Tatyana Tenenbaum, Archeology/Archiving, 2011. Photo by Andy Vernon-Jones.

Tatyana Tenenbaum, Archeology/Archiving, 2011. Photo by Andy Vernon-Jones.

    

          Note 4

bro:sis dialogue 2

H—Working with your brother, archiving moments in your relationship—do you work with that as raw or already composed material, or both? 

Tatyana Tenenbaum, Private Country, 2013.  Photo by Brian Rogers.

Tatyana Tenenbaum, Private Country, 2013. Photo by Brian Rogers.

 

T—So, Ezra and I really played out our relationship on and off stage.  It started with our original conversations… I asked him to help me as “dramaturge”, because I thought he was in a unique situation to act as one.  We fought, we played, we analyzed.  No matter what, we couldn’t escape our Brother/Sister roles within the piece.  And as far as I was concerned, we didn’t have to.  Because we basically made the duet and then worked on it for a year and a half—the progress was internal.  We built up a mythology within what we were doing.  It was supposed to be spare, raw, but also dense with history and context. 

Note 5 (revised sibling dialogue)

 

bro:sis dialogue2

On that note, we find an ending.

 

Hannah Verrill is an artist living and making work in Chicago, Illinois.

 

Lynch’s “Surreal” Universe: Genre or Artists’ Movement?

December 4, 2013 · Print This Article

GUEST POST BY AUGUST EVANS

 

“Cinema is a wonderful way of expressing dreams.”       -Phillipe Soupault, founding surrealist

 

Here in Bloomington, IN, the December midnight screening series at the renowned IU Cinema, “More Human than Human,” is poised to screen David Lynch’s prequel (and conclusion) to the cult television series, Twin Peaks: Fire Walk with Me.

twin-peaks-fire-walk-with-me-original

                                                       Photo Courtesy: lynchnet.com

The IU Cinema describes Lynch’s 1992 film as “part neo-noir, part family melodrama, part surreal horror movie.” The descriptor “surreal” comes up more often than not in describing most any Lynch project–from an early film like Eraserhead, to a later work like Blue Velvet, or in any general summary of Twin Peaks–to a more recent foray into the song and accompanying film, “Crazy Clown Time.”

As much as the term “surreal” is used to describe the Lynchian universe, I wonder how such constant use might be making “surreal” into a Lynch-like genre, as equally identifiable as noir:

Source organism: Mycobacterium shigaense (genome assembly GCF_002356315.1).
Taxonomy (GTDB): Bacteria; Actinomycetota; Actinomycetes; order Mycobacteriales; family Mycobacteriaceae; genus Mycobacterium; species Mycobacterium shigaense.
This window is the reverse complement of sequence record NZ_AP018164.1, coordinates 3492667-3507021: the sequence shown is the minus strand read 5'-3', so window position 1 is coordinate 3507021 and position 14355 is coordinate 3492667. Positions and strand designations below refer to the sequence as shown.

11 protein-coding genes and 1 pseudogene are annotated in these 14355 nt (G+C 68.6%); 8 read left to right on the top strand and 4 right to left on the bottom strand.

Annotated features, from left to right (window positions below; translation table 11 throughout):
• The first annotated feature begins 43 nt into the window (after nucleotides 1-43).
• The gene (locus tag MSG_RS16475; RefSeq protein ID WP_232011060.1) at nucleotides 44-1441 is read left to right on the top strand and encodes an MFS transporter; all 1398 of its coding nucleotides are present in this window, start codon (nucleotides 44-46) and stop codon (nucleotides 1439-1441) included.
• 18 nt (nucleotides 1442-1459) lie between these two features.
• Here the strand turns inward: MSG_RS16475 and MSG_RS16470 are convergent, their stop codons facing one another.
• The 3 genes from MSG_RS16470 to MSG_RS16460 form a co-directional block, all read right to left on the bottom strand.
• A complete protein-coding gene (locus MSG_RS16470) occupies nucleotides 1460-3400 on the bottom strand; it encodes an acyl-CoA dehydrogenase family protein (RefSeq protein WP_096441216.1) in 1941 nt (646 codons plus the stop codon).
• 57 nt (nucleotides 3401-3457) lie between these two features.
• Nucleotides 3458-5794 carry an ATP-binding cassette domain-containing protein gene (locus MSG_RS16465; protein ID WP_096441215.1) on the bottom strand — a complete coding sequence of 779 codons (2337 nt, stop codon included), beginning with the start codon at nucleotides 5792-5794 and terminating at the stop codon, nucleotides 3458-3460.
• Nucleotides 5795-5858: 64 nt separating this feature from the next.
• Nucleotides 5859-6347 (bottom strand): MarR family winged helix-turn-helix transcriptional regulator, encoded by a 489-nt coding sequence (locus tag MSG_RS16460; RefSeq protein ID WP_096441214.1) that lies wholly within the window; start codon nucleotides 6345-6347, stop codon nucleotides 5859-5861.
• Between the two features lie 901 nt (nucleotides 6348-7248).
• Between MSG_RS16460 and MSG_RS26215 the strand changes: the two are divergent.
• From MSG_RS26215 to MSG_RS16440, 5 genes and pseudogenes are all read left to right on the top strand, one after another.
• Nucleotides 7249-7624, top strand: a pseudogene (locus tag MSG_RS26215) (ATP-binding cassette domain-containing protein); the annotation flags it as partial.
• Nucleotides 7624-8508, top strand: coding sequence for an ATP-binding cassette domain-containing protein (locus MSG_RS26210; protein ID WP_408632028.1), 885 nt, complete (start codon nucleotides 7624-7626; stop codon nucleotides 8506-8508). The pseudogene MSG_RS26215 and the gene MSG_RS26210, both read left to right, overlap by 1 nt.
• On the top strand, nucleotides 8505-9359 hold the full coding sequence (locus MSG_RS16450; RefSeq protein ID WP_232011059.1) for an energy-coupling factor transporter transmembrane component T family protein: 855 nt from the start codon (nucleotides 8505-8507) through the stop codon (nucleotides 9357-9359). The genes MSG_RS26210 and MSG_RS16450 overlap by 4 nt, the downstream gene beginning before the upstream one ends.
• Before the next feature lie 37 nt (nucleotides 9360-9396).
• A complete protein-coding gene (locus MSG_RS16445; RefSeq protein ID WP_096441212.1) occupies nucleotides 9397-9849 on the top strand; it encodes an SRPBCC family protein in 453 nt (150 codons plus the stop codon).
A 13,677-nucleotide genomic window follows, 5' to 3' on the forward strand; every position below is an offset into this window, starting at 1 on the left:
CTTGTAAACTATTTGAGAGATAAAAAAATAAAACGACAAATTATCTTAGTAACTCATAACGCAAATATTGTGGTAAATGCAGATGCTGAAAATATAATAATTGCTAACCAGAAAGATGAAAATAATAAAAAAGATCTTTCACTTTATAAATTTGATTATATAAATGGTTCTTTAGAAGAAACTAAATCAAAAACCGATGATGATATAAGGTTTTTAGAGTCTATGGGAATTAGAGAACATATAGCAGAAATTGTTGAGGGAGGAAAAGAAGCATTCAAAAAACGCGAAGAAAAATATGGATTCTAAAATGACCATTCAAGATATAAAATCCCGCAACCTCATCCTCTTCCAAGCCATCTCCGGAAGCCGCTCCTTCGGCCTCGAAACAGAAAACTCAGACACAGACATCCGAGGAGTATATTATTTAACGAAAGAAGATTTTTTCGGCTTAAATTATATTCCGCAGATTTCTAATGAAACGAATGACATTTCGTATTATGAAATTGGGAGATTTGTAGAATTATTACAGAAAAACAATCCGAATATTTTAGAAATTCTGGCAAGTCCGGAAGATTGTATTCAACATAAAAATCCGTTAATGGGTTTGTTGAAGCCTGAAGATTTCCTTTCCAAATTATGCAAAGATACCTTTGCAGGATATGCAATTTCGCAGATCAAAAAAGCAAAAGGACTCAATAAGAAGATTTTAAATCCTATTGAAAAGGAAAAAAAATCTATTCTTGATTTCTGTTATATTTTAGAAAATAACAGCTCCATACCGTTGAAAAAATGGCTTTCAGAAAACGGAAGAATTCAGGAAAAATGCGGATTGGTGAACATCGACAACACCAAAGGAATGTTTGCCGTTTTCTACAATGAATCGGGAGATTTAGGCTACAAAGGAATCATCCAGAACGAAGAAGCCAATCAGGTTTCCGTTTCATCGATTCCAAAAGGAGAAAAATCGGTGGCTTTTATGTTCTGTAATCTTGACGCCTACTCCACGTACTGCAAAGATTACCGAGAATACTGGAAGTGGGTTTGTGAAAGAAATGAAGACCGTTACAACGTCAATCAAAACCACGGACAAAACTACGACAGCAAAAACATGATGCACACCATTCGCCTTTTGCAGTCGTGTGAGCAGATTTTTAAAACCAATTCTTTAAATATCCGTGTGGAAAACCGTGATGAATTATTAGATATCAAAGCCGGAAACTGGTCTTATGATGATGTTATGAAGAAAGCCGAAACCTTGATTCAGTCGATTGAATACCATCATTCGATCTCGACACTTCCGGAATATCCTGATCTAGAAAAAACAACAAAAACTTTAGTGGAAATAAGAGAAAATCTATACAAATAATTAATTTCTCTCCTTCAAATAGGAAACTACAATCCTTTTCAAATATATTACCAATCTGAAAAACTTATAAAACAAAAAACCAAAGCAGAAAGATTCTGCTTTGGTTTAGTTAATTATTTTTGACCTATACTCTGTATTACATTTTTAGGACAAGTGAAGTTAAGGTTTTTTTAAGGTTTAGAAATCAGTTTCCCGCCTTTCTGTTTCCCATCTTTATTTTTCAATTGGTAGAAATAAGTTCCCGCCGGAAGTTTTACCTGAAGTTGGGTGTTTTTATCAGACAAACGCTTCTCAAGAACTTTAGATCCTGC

noir-film-festival-dubrovnik-2012

Photo courtesy: Noir Film Festival Dubrovnik

But in the way that we identify the above as a decidedly noir photo still, what qualities make a film “surreal,” other than there being something bizarre, non-linear, oddly juxtaposed about it?

Lynch has come to be known for his “surrealist films”. His Wikipedia page claims he’s developed his own unique cinematic style, dubbed ‘Lynchian’, characterized by dream imagery and meticulous sound design. The surreal, and in many cases, violent, elements contained within his films have been known to “disturb, offend or mystify” audiences.”

But even though Lynch’s films are unmistakably surreal, are they surrealist?

Surrealist cinema, with origins in Surrealism, a movement that coincided with the birth of motion pictures, whose originators grew up alongside the first films, defines itself as being unable to be defined by style or form, ever-shifting and incongruous.

Only three films were actually ever designated “exclusively surrealist productions,” created in the throes of the movement and in keeping with its tenets: Germaine Dulac’s La coquille et le clergyman (original scenario by Antonin Artaud), Luis Buñuel’s L’âge d’or, and what might be deemed the quintessential surrealist film, Buñuel and Salvador Dalì’s Un chien andalou.

Though not necessarily “better” than any blatantly produced generic film, Un Chien Andalou is undoubtedly “different” than such films created under the commercial conditions and restraints of Hollywood. There is no doubt that the film was self-consciously produced, and subsequently consumed, against the mainstream generic model. Film theorist Steve Neale suggests Un chien andalou “flaunted the genre system predominant in Europe at the time it was made…the genre ‘narrative feature film’, and the genres of the contemporary European art film…Buñuel, claimed it was not even an instance of avant-garde filmmaking, but rather ‘a desperate appeal to murder.”